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# Introduction to the Physics of Landslides: Lecture notes on the dynamics of mass wasting

## byFabio Vittorio de Blasio

### Hardcover | May 15, 2011

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Landslides represent one of the most destructive natural catastrophes. They can reach extremely long distances and velocities, and are capable of wiping out human communities and settlements. Yet landslides have a creative facet as they contribute to the modification of the landscape. They are the consequence of the gravity pull jointly with the tectonic disturbance of our living planet.Landslides are most often studied within a geotechnical and geomorphological perspective. Engineering calculations are traditionally applied to the stability of terrains. In this book, landslides are viewed as a physical phenomenon. A physical understanding of landslides is a basis for modeling and mitigation and for understanding their flow behavior and dynamics. We still know relatively little about many aspects of landslide physics. It is only recently that the field of landslide dynamics is approaching a more mature stage. This is testified by the release of modelling tools for the simulation of landslides and debris flows. In this book the emphasis is placed on the problems at the frontier of landslide research. Each chapter is self-consistent, with questions and arguments introduced from the beginning.

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Title:Introduction to the Physics of Landslides: Lecture notes on the dynamics of mass wastingFormat:HardcoverDimensions:423 pagesPublished:May 15, 2011Publisher:Springer NetherlandsLanguage:English

The following ISBNs are associated with this title:

ISBN - 10:9400711212

ISBN - 13:9789400711211

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Table of Contents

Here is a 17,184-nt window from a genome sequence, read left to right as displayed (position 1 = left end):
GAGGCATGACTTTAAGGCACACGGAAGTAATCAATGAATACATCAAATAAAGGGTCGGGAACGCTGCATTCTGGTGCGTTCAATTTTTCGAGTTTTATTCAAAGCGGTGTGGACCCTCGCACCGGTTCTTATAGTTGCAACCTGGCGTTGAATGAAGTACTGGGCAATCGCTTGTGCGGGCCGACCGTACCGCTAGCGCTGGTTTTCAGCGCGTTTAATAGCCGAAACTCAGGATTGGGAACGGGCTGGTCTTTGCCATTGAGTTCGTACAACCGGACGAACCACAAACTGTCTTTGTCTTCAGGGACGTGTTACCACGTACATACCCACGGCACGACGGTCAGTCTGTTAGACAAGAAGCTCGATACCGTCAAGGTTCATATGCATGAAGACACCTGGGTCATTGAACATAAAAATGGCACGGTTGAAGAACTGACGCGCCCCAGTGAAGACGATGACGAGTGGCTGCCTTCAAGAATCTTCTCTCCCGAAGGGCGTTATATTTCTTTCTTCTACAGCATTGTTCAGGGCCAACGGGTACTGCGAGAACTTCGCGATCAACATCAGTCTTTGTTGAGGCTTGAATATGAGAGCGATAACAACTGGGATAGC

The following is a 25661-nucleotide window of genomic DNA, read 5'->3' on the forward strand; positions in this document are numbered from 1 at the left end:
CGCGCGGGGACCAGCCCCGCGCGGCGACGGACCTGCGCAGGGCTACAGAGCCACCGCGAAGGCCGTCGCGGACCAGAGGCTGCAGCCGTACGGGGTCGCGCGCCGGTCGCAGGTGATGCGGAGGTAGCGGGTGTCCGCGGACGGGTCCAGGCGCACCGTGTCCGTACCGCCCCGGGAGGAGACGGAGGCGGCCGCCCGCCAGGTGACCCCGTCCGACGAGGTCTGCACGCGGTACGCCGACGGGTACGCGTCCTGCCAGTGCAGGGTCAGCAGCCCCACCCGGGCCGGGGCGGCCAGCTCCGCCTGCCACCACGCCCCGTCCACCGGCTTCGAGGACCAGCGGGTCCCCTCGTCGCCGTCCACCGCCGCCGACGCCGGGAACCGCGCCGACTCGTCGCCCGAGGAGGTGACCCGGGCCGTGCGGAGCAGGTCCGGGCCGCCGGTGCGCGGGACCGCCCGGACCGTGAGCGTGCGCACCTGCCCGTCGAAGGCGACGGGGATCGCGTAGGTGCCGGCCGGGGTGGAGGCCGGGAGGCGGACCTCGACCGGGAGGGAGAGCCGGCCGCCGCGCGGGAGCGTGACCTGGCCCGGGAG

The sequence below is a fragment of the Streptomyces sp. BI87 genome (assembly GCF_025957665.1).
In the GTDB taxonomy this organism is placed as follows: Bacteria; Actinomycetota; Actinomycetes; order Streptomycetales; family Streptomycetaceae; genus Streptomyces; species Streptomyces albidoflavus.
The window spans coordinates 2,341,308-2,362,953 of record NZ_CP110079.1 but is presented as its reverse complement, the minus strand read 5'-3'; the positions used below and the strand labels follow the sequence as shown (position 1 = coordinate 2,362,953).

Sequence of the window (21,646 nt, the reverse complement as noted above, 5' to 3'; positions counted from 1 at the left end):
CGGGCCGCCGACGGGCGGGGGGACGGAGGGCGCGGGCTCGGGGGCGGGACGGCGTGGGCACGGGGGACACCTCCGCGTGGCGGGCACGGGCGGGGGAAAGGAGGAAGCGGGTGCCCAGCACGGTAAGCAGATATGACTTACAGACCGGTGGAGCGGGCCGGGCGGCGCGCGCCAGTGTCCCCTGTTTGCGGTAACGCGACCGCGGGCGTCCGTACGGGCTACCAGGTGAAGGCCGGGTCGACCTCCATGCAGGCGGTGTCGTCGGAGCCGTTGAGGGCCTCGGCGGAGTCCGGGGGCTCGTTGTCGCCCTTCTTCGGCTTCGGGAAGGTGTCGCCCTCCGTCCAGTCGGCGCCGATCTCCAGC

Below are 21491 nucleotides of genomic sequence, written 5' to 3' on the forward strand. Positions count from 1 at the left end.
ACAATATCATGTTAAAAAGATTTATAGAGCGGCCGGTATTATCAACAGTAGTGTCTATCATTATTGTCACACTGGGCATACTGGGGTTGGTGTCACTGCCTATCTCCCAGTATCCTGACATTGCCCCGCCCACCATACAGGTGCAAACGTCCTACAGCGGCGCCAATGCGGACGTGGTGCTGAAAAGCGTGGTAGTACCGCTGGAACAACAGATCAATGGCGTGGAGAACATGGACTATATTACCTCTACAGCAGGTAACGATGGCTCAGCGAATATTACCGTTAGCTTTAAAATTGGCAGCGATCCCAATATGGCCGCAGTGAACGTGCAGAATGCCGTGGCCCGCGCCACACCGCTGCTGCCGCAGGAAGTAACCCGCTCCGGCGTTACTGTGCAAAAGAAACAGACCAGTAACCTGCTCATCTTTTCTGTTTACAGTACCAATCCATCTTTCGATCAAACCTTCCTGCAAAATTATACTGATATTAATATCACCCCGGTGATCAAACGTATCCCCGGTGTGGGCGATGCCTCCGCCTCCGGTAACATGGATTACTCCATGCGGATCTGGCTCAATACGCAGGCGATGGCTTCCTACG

Preface.-1. Introduction and problems.-1.1 Landslides: an overview.-1.1.1. What is a landslide?.- 1.1.2. Landslides as a geological hazard.-1.1.3. Landslides as a geomorphic driving force.-1.1.4. Physical aspects of landslides.-1.2. Types of landslides.-1.2.1. Geometrical characteristics of a landslide.-1.2.2. Description of the seven types of movements.- 1.3. A physical classification of Gravity Mass Flows.-2. Friction, cohesion, and slope stability.-2.1. Friction and Cohesion.-2.1.1. Normal and shear stresses.- 2.1.2. Friction.- 2.1.3. Cohesion.-2.2. Slope Stability2.2.1. A few words on slope stability.-2.2.2. An example: layered slope. 2.2.3. A few basics concepts of soil mechanics and an application to slumps.- 2.2.4. Other factors contributing to instability.-3. Introduction to fluid mechanics.-3.1. Introduction.-3.1.1. What is a fluid?.-3.2.Fluid static.-3.3. Simple treatment of some topics in fluid dynamics.-3.3.1. Fluid flow (key concept: velocity field, streamlines, streamtubes).- 3.3.2. Fluid flow in a pipe with a constriction (key concepts: continuity, incompressibility).-3.3.3. Lift force on a half-cylinder (key concept: energy conservation and the Bernoulli equation).-3.3.4. Flow of a plate on a viscous fluid (key concepts: no-slip condition, viscosity, Newtonian fluids).- 3.3.5. Fluid pattern around a cylinder (key concepts: Reynolds number, turbulence).- 3.4. Microscopic model of a fluid and mass conservation.-3.4.1. The pressure in a gas is due to the impact of molecules.-3.4.2. Viscosity.-3.5. Conservation of mass: the continuity equation.-3.5.1. Flux.-3.5.2. Continuity equation in Cartesian coordinates.-3.6. A more rigorous approach to Fluid Mechanics: momentum and Navier-Stokes equation.-3.6.1. Lagrangian and Eulerian viewpoints.-3.6.2. Momentum equation.- 3.6.3. Analysis of the forces.-3.6.4. Adding up the rheological properties: the Navier-Stokes equation.-3.7. Some applications.-3.7.1. Dimensionless numbers in fluid dynamics.-3.7.2. Application to open flow of infinite width channel.-4. Non-Newtonian fluids, mudflows, and debris flows: a rheological approach.- 4.1. Momentum equations, rheology, and fluid flow.-4.2. Dirty water: the rheology of dilute suspensions.- 4.3. Very dirty water: rheology of clay slurries and muds.-4.3.1. Clay mixtures.-4.3.2. Interaction between clay particles.-4.3.2. Rheology of clay mixtures and other fluids.-4.3.4. Bingham and Herschel Bulkley.-4.3.5. Shear strength as a function of the solid concentration.-4.3.6. Relationship between soil properties and fluid dynamics properties.-4.4. Behavior of a mudflow described by Bingham rheology: one-dimensional system.-4.5. Flow of a Bingham fluid in a channel.- 4.6. Rheological flows: general properties.-4.6.1. Introduction.-4.6.2. Geological Materials of rheological flows.-4.6.3. Structure of a debris flow chute and deposit.- 4.6.4. Examples of rheological flows.-4.7. Debris flows: dynamics.-4.7.1. Velocity.- 4.7.2. Dynamical description of a debris flow.-4.7.3. Impact force of a debris flow against a barrier.- 4.7.4. Quasi-periodicity.-4.7.5. Theoretical and semiempirical formulas to predict the velocity.-5. A short introduction to the physics of granular media.-5.1 Introduction to granular materials.-5.1.1. Solid mechanics: Hooke's law, Poisson coefficients, elasticity.-5.1.2. Granular media in the Earth Sciences. Angle of repose.-5.1.3. Force between grains.-5.2. Static of granular materials.-5.2.1. Pressures inside a container filled with granular material.-5.2.2. Force chains.-5.3. Grain Collisions.-5.3.1. Grain-wall collisions.-5.3.2. Grain-grain collisions.- 5.4. Dynamics of granular materials; avalanching.-5.4.1. General.-5.4.2. Dynamics of granular materials at high shear rate: granular gases and granular temperature.-5.4.3. Haff's equation.-5.4.4. Fluid dynamical model of a granular flow.-5.5. Dispersive stresses and the Brazil nut effect.-5.5.1. Dispersive pressure.-5.5.2. Brazil nuts and inverse grading.-6. Granular flows and rock avalanches.-6.1. Rock avalanches: an introduction.-6.1.1. Historical note.-6.1.2. Examples of rock avalanches: a quick glance.-6.1.3. The volumes of rock avalanches.-6.2. Rock avalanche scars and deposits.-6.2.1. Rock avalanche deposits: large-scale features.-6.2.2. Rock avalanche deposits: intermediate-scale features.- 6.3 Dynamical properties of rock avalanches and stages of their development.-6.3.1. Velocity of a rock avalanche.-6.3.2. Stages in the development of a rock avalanche.-6.4. Simple lumped mass and slab models for rock avalanches.-6.4.1. A simple model of landslide movement.-6.4.2. Use of energy conservation (1): runout of a Coulomb frictional sliding body.-6.4.3. Use of energy conservation (2): calculation of the velocity with arbitrary slope path.-6.4.4. A slab model.-6.5. Application of the models to real case studies.-6.5.1. Elm.-6.5.2. The landslides of Novaya Zemlia test site.-6.6. The fahrböschung of a rock avalanche.-6.6.1. The importance of the centre of mass of the landslide distribution.-6.6.2. Fahrböschung of a rock avalanche.-6.7. How does a rock avalanche travel?.- 6.8 The problem of the anomalous mobility of large rock avalanches.-6.8.1. Statement of the problem.-6.8.2. A list of possible explanations.-6.8.3. Explanations than do not require liquid or gaseous phases.- 6.8.4. Explanation of the anomalous mobility of rock avalanches invoking exotic mechanisms and new phases.-6.9. Frictionites, frictional gouge, thermal effects, and behavior of rocks at high shear rates; fragmentation.-6.9.1. Frictionite, melt lubrication, and the Kofels landslide.-6.9.2. Vapor or gas at high pressure.-7. Landslides in peculiar environments.-7.1. Landslides falling into water reservoirs.-7.1.1. General classification.-7.1.2. Limit C landslide comparable to the water mass, C=1.-7.2. Coastal landslides and landslides falling onto large water basins, C>>1.-7.2.1. General.-7.2.3. Landslides propagating retrogressively from the sea to land.-7.2.5. Generation and propagation of the tsunami in lakes and fjords.-7.3. Landslides traveling on glaciers.-7.3.1. General considerations.-7.3.2. Dinamics of landslides traveling on glaciers.-7.4. Landslides in the Solar System.-7.4.1. Landslides on planets and satellites, except Mars.-7.4.2. Landslides on Mars.-8. Rockfalls, talus formation and hillslope evolution.-8.1. Introduction to the problems and examples.-8.1.1. General.-8.1.2. Physical processes during a rock fall.-8.2. Simple models of a simple object falling down a slope.-8.2.1. Simple models of rolling, bouncing, gliding, and falling.-8.3. Simple rockfall models.-8.3.1. A simple lumped mass model.- 8.3.2. The CRSP model.-8.3.3. Three-dimensional programs.-8.4. The impact with the terrain.-8.4.1. The physical process of impact against hard and soft ground.-8.4.2. Coefficents of restitution and friction.-8.4.3. Block disintegration and extremely energetic rockfalls.-8.5. Talus formation and evolution.-8.5.1. Kinds of talus and their structure.-8.5.2. Physical processes on top of taluses.- 8.6. Topple.-9. Subaqueous landslides.-9.1. Introduction and examples.-9.1.1. Some examples in brief.-9.2. Peculiarities of subaqueous landslides.-9.2.1. Types of subaqueous landslides.-9.2.2. Differences between subaerial and subaqueous landslides.-9.2.3. The H/R-volume diagram for submarine landslides.-9.3. Triggering of subaqueous landslides (especially submarine).-9.4. Forces on a body moving in a fluid.-9.4.1. General considerations.-9.4.2. Drag force.-9.4.3. Skin friction.-9.4.4. Added mass coefficient.-9.5. Tsunamis.-9.5.1. Introduction.-9.5.2. Propagation of tsunami waves in the ocean.-9.6. More dynamical problems.-9.6.1. Outrunner blocks.-9.6.2. Debris flows.-9.6.2. Theories for the mobility of submarine landslides.-10. Other forms of gravity mass flows with potentially hazardous effects.-10.1. Lava streams.-10.2. Ice avalanches.-10.3. Catastrophic flood waves.-10.4. Snow avalanches.-10.5 Slow landslides and soil creep.-10.5.1. Sackungs and lateral spreads.-10.5.2. Soil creep and other superficial mass movements.-10.6. Suspension flows: turbidites and turbidity currents, and relationship with submarine landslides.-10.6.1. Turbiditic basins.-10.1.2. Ancient turbidites.-10.6.3. Flow of a turbidity current.-Appendix GeoApp (Geological and Geotechnical).-Appendix PhysApp (Physical).-Appendix MathApp (Mathematical).- References.-